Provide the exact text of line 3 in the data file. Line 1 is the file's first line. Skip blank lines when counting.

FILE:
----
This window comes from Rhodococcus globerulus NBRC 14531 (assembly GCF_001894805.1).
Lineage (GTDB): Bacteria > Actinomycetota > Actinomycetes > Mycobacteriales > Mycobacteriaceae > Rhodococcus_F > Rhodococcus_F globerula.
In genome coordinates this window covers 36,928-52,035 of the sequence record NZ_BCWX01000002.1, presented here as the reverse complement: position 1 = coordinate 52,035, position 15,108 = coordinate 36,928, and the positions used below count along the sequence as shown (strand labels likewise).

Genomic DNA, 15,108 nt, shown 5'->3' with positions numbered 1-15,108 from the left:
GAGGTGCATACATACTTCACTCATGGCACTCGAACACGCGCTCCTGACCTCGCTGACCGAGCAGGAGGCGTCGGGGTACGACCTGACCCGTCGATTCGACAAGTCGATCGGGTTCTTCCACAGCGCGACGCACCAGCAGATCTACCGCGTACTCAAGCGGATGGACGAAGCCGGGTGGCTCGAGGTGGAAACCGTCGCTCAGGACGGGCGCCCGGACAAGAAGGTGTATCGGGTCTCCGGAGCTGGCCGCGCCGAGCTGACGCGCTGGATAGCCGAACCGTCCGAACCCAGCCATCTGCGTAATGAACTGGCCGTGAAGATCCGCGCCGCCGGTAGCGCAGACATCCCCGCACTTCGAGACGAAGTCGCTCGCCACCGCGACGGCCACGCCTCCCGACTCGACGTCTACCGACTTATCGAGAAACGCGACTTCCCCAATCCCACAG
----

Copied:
In genome coordinates this window covers 36,928-52,035 of the sequence record NZ_BCWX01000002.1, presented here as the reverse complement: position 1 = coordinate 52,035, position 15,108 = coordinate 36,928, and the positions used below count along the sequence as shown (strand labels likewise).